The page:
Janet walking Offa's Dyke Path

I knew a short cut along the Offa’s Dyke Path, which would get us back to our B&B in fewer than 5 miles, so Janet agreed.  What I hadn’t told her was that the shortcut was straight up over hill.  It didn’t take her long to realize that I had not been totally forthright in describing the short-cut, but hey – on an island where the highest peak is barely 4,000 feet above sea level, how high could this hill be?  And anyway, I explained, we were already starting well above sea level because we had walked upstream – everybody knows that a river which empties into the sea is always above sea level.  Janet admitted that my logic was infallible – although I didn’t exactly tell her that the Wye River is tidal all the way to Monmouth – at least 10 more miles upstream.
In any case, we made it back to the B&B in only 4 miles, and Janet’s still speaking to me – which is more than I can say about Nora Too!

(c) 2012 Ken Klug


Tuesday, July 24, 2012

July 23 & 24 -- Crowcombe Heathfield

“Hell hath no fury like a woman scorned.”  Of course, there were no motor cars in the 17th century, or William Congreve may have reworded that statement to include VW campers as well as women.
It hasn’t been easy, but I think I’ve patched things up with Nora Too!  Vehicles get cold easily, but once you turn them on, they warm up fast.  Nora Too! is no exception.  Why, she even let Janet sit in the driver’s seat.




Nora Too! with a rose from her secret admirer

Later, as Janet and I drove our rental car from somewhere near Barnstaple to Crowcombe Heathfield, we passed a flower shop.  You know what happened next.  Like females everywhere, vehicles always respond well to flowers and intrigue, so I sent Nora Too! a rose without revealing my identity.  But she knew. 
Indeed, she responded with the following verse:
To my secret admirer

My wheel hubs are shining;
My VW badge is too;
My bodywork is blushing;
And all because of you!

A rose is given with love
And love is returned
My eyes have been opened
and my heart has been churned!

And my eyes would be weeping,
If only I had two!
Your everlasting
bashful Nora Too!

Whew!!  It was a close call, so I’ll have to be more careful in the future.

In Crowcombe Heathfield, Janet and I are staying two nights at Hartwood House.  You may remember it from last year as a beautiful manor  with 8 acres of gardens, run by David, Rosemary, and their rescue lab, Sadie.

Alan and me on the engine
Crowcombe Heathfield is on the edge of the Quantock Hills, and if the weather holds, Janet and I will hike there tomorrow.  But today, we took the West Somerset Railway steam train to nearby Minehead.  The railway line was closed in 1971 as a result of the Beeching Report which declared some 4,000 railway miles as uneconomic.  It was reopened in 1976 as a 20-mile private heritage line, featuring a meticulously restored steam engine as the prime tourist attraction.  Alan, the engineer asked me to join him on engine as he was shoveling coal into the furnace. 


The most beautiful steam engine in the world

The steam engine is the most beautiful engine I’ve ever seen.  It pulls the cars smoothly, with that wonderful puffing that only a steam engine can achieve.  Its whistle is that high-pitched resonance characteristic of a former time.  Combined with the ever increasing tempo of the chug…chug… chug as the engine pulls away from the station until it reaches the tempo of a panting dog, the sensation is reminiscent of Ravel’s Bolero.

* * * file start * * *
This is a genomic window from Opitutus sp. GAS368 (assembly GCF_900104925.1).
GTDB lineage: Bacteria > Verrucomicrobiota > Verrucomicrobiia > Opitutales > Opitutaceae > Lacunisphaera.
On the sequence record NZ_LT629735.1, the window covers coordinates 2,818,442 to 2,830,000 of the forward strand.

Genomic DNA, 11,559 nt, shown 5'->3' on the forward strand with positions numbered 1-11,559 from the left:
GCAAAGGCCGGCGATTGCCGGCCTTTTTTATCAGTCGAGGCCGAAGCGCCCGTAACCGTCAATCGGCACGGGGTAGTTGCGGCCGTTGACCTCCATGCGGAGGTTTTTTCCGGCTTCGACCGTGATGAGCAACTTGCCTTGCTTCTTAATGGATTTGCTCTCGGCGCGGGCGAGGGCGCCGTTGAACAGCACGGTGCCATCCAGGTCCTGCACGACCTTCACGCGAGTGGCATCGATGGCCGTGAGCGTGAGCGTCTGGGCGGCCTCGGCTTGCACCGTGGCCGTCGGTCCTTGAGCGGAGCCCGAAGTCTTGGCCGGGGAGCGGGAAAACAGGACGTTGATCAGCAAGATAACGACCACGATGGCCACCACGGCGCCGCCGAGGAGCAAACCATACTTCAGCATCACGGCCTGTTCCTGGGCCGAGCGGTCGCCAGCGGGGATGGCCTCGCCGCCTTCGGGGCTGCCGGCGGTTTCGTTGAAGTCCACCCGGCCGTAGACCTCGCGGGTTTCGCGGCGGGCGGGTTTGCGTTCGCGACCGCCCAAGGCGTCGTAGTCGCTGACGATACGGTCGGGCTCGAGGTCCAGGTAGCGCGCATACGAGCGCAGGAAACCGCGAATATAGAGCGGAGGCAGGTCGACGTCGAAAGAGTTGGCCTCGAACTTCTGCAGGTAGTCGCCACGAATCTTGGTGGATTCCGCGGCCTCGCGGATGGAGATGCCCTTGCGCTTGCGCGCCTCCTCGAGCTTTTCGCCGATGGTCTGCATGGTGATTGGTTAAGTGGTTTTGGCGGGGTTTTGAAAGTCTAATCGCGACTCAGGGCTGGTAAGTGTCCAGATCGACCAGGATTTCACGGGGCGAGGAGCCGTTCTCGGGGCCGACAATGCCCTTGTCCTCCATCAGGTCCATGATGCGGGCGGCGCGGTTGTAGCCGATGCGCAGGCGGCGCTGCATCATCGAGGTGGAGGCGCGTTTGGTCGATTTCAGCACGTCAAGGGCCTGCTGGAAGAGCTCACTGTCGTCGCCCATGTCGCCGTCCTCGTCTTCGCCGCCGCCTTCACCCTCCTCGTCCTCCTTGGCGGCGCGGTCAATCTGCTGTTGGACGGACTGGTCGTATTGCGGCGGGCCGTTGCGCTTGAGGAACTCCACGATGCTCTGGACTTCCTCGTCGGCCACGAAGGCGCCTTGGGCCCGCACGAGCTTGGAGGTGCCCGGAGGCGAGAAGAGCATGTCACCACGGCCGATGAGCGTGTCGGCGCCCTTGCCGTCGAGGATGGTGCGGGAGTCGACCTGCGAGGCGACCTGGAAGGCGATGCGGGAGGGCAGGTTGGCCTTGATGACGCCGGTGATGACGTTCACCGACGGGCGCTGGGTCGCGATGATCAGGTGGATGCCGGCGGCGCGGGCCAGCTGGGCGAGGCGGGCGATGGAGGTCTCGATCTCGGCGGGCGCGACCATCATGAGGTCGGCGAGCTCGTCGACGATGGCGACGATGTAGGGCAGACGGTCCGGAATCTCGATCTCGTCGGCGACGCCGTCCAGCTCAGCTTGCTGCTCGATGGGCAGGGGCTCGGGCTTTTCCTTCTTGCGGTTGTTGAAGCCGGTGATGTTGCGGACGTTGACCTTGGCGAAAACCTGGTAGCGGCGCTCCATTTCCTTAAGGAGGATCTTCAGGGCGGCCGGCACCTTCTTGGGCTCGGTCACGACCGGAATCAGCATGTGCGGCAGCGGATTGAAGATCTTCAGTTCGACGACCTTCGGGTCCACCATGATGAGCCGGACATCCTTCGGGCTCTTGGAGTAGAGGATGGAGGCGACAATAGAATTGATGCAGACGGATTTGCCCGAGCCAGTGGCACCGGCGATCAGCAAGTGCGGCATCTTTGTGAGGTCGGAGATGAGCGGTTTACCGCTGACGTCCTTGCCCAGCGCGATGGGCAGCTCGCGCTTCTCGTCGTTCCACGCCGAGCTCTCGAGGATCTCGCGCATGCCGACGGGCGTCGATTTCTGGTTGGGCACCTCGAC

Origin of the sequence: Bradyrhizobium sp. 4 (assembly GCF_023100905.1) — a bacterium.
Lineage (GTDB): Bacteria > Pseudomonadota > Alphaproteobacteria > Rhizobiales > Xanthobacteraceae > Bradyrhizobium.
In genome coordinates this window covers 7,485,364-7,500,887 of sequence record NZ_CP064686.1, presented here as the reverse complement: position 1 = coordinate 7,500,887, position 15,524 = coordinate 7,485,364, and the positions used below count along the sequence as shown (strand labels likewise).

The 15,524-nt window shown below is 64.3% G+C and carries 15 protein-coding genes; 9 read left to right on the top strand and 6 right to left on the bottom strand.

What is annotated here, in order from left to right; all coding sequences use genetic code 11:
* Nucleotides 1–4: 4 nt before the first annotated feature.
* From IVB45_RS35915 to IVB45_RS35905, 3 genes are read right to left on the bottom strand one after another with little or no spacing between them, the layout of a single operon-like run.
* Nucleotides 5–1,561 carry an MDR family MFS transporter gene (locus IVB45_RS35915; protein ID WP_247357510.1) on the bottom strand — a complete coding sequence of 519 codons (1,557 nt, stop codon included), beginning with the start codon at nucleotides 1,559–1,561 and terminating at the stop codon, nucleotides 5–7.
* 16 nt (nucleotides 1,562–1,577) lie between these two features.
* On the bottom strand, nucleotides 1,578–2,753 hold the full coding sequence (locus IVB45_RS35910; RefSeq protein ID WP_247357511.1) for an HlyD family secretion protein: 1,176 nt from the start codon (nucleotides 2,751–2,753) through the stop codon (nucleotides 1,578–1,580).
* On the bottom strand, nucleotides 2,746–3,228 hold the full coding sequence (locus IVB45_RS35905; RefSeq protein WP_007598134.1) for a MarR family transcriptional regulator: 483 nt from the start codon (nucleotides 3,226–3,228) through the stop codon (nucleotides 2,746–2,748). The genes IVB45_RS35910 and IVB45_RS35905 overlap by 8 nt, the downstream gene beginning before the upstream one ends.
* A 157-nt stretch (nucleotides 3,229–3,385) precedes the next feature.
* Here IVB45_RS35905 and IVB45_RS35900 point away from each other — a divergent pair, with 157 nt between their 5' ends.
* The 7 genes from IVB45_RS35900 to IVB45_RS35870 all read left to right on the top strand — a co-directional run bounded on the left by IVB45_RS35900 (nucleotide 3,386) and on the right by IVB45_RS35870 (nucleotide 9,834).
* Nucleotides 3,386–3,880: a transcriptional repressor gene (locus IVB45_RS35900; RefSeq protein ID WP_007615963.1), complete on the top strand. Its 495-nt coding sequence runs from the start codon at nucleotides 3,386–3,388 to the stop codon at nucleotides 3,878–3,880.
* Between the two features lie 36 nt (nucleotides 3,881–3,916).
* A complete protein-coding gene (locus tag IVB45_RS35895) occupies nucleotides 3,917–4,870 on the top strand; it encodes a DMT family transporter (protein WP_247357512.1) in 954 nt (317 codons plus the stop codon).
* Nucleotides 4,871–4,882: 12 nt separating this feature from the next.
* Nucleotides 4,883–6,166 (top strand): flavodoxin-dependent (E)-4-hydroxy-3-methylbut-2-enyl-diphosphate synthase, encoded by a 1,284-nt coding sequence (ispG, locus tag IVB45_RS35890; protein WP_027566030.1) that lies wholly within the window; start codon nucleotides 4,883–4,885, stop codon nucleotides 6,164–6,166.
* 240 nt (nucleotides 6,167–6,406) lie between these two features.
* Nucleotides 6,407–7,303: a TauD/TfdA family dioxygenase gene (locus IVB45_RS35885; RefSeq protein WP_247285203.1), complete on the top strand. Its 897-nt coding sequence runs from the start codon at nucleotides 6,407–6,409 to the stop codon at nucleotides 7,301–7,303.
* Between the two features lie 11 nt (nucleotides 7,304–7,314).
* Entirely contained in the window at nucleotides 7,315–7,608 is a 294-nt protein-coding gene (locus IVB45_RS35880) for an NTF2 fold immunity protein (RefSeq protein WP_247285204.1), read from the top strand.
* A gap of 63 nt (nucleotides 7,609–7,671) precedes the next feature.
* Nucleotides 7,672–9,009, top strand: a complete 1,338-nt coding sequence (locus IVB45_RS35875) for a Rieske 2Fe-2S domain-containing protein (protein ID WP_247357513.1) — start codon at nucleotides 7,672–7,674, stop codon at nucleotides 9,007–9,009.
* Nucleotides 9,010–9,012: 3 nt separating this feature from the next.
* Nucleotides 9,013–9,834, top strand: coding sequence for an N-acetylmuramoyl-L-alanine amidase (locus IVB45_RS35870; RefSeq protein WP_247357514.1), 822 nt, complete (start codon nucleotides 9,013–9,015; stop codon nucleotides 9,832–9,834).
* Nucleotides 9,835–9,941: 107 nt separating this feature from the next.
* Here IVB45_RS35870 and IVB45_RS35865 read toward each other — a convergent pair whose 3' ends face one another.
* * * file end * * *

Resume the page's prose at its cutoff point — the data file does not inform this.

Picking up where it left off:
The engine conferred a sensual overload I will never forget.  I could feel the heat from the fire, smell the steam from the boiler, and feel the vibrations in the floor.  Coal dust was everywhere, but the highly polished controls emphasized the dignity and power of the engine.  I think I’m in love.



(c) 2012 Ken Klug



Monday, July 23, 2012

Sunday, July 22, 2012 – Washaway to Somewhere Near Barnstaple

Today we covered in one day the distance that last year took me a week.  You may recall that last year I often dreamt of trading my boots for a bicycle, but what I really should have coveted was a car.  What an easy way to travel!!  And with air conditioning, you hardly ever break into a sweat, even when driving on the wrong side of the road.

View from Tintagel Castle

From our B&B in Washaway (a small village southeast of Wadebridge), the car took us to Tintagel in no time at all.  After exploring King Arthur’s castle, Janet and I strolled around the village.  Because we are highly-experienced trail walkers, we relate to people who wear large backpacks and who, as you know, are invisible to the general population.   That’s how we spotted King Arthur, happily walking around the village.
“Lost-a-lot!!  I’m so pleased to see you again!!” exclaimed the King.
“Good morning, Your Majesty.  You look much happier than when we last met.”
“Yes, your suggestion that I wear a backpack so I would be as invisible as a homeless person works wonderfully.  I’m so grateful to you, Lost-a-lot.  If there is anything I can ever do for you, just let me know.”
“Well, Art, there is one little thing.  I’ve had difficulty finding parking places.  Can you do something about the crowds?”
“Oh, all my subjects are enjoying the sunny days, and I wouldn’t do anything to deny them that pleasure.  But don’t worry, the weekend is nearly over, and you won’t have any further parking problems.”
King Arthur was right.  After Tintagel, Janet and I drove through Boscastle, Bude, and out to Hartland Quay where we stopped at the hotel for lunch – and despite the crowds, we found a parking place adjacent to the hotel.  Then we went to Clovelly, where there was no parking problem at all.